Too many to count.
People will never again convince me that we had no friends in Viet Nam. Nor will they tell me that our former enemies, on a one-on-one basis, are still enemies. Perhaps we will someday again find ourselves at odds with their political system. But that is politics, something over which we, the often impressionable little people of the world, have no control.
However, when given the opportunity to meet my counter-parts, all of them, former enemies and allies alike, took me into their homes and into their shops. They offered me their chairs and protection on Dien Bien Phu Street.
My former enemies sat with me on the street corners and in side street shops. We had guarded conversations about our war. I came to a better understanding of those with whom I had been angry for so many years.
We'd had an interpreter in our CAP compound in 1967. I was wounded and sent to Phu Bai to recuperate. One day one of my fellow CAP Marines from Phuoc My passed through on his way home. He told me that our interpreter had been a "spy". He was caught and sent to prison. I thought of the times we had sat in meetings with the village chief. I had thought of the interpreter as my friend. So I got angry with him. In 1967, or virtually anytime since, I would have gladly shot him out of anger and hatred. For twenty-nine years I have stayed angry with him. He had betrayed me.
Everything in life is a matter of perspective.
Did he travel half way around the world to America to fight a war? Did he come to my homeland where I could have fooled him and disappeared into a sea of Caucasian faces?
Need I answer that?
I went to his country. I went to an ethnic/geographic area that was divided against itself. This would have given even the dumbest of military strategists a variety of opportunities to trick me. My enemy was far from dumb. This was not the British army of our Revolutionary War. The Viet Cong did not wear bright red uniforms. They didn't stand in neat lines as we hid behind trees and killed them. Perhaps I am angry because they didn't permit themselves to die an "honorable" death, whatever consolation that is to the dead.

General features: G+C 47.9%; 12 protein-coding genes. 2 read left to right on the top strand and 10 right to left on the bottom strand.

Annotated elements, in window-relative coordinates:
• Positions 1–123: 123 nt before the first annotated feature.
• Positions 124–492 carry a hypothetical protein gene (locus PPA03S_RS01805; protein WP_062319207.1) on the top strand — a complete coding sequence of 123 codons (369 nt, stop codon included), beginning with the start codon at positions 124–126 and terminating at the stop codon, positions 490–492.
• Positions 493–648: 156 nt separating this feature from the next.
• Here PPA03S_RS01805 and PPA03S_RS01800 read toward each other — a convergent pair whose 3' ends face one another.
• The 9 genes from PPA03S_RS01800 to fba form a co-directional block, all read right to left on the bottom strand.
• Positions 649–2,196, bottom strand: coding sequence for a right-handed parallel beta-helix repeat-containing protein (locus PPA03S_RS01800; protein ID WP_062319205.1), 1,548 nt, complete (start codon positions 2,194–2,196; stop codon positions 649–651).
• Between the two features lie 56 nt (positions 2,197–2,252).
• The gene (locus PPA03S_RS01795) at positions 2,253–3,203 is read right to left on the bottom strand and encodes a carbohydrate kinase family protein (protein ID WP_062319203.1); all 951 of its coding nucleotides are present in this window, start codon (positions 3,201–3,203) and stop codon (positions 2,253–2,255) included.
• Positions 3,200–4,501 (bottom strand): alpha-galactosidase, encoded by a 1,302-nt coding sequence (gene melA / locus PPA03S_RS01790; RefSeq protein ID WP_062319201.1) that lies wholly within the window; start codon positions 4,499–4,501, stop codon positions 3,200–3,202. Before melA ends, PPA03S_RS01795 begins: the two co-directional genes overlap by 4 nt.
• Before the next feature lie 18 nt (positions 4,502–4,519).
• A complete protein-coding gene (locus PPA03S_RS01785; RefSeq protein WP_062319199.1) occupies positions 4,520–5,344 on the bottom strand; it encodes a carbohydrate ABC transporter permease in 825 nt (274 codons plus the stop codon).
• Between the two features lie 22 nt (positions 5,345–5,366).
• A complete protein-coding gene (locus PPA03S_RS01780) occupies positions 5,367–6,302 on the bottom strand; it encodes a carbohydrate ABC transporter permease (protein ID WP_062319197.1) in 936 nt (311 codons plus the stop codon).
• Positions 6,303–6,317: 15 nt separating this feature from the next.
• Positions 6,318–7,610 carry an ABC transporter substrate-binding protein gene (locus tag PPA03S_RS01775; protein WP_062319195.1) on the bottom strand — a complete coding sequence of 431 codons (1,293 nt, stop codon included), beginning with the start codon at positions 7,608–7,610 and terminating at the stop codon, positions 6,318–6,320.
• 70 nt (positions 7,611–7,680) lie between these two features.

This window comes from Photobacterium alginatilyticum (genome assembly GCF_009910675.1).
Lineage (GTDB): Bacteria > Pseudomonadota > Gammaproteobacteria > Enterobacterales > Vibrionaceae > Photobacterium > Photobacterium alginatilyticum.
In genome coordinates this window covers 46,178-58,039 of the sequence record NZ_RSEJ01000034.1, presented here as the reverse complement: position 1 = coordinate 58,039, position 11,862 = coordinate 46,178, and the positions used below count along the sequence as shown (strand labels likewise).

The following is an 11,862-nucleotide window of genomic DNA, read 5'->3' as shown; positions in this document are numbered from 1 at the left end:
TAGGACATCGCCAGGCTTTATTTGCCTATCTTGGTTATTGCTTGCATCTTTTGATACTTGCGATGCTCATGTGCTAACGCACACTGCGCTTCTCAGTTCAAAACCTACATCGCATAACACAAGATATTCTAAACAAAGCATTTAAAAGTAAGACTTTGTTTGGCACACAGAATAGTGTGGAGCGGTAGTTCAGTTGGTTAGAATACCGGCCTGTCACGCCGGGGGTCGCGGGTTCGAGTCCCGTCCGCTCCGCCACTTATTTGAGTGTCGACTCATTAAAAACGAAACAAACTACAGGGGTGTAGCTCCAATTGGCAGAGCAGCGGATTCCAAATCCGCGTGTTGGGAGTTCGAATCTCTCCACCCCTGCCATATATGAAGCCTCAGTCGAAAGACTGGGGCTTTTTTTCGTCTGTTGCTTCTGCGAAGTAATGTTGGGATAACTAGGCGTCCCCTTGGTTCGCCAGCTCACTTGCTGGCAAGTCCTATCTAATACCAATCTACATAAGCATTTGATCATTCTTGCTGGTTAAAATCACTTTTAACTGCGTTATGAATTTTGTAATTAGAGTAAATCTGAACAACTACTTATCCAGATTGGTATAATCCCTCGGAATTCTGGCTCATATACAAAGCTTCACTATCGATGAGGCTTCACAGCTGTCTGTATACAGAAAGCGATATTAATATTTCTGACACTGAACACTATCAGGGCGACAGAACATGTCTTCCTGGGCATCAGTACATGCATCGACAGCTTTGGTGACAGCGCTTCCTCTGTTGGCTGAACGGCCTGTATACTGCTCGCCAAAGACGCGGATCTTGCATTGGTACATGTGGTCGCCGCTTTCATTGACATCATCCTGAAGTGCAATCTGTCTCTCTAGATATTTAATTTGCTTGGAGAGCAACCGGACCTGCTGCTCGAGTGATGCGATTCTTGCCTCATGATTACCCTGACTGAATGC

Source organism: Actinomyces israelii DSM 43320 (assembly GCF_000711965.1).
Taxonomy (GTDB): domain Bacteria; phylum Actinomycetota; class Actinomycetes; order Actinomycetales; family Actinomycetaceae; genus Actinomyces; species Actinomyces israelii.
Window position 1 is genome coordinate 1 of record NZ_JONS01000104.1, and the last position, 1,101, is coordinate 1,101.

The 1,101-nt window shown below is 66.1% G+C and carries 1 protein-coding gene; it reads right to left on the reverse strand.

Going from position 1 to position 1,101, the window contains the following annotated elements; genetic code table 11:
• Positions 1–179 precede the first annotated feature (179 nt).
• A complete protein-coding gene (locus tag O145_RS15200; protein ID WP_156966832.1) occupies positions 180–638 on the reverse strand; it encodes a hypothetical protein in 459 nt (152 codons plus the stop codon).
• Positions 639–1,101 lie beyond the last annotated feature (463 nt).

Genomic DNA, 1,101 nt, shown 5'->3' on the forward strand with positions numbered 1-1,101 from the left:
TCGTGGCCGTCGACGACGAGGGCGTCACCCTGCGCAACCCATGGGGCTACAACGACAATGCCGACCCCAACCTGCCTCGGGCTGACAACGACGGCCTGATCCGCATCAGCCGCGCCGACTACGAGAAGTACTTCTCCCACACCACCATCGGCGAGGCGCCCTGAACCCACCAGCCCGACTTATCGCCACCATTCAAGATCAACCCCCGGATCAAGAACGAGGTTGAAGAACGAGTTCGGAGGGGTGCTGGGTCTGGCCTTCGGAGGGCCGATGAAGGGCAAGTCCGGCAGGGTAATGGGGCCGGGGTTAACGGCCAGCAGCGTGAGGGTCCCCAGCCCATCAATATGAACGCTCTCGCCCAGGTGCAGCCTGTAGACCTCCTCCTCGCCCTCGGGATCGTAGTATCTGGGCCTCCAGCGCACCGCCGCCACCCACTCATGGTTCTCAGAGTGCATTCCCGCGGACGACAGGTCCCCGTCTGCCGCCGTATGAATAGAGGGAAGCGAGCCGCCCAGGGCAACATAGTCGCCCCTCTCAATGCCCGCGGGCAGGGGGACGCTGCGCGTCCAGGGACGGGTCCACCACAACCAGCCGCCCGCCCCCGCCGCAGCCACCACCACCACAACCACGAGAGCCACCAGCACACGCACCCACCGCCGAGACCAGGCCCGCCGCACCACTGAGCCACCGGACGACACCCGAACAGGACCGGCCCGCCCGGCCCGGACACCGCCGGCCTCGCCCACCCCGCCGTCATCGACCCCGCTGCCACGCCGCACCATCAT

Since he spoke English, he had participated in the war in a manner for which he was uniquely qualified: he hid in a sea of Vietnamese faces, and he deceived me. And that made me mad! Even as I was fighting a war for his right to the freedom of choice, I despised him for the choice he had made.
Now there's an example of illogical Yankee arrogance for you.
Multiply that scenario several hundreds-of-thousands of times over, and you have the legacy that is the Vietnam War.
But I am no longer angry. After 29 years of soul destroying hatred and anger, I have made the choice to put an end to it.
And it feels good!
Nor will I ever forget that we had allies in that war.
Those who had been my allies took me into back rooms in their homes. There they showed me small Buddhist shrines. Behind each shrine of burning incense I saw pictures of their fathers, sons, and brothers. All wore the uniform of the South Vietnamese Army. Each had been killed. After a reflective pause, we bid adieu to their loved ones once again, and we left.
Our former allies say little about the war. Each deals with his/her pain in their own way. There are no psychiatrists; no government sponsored systems designed to help them deal with their PTSD.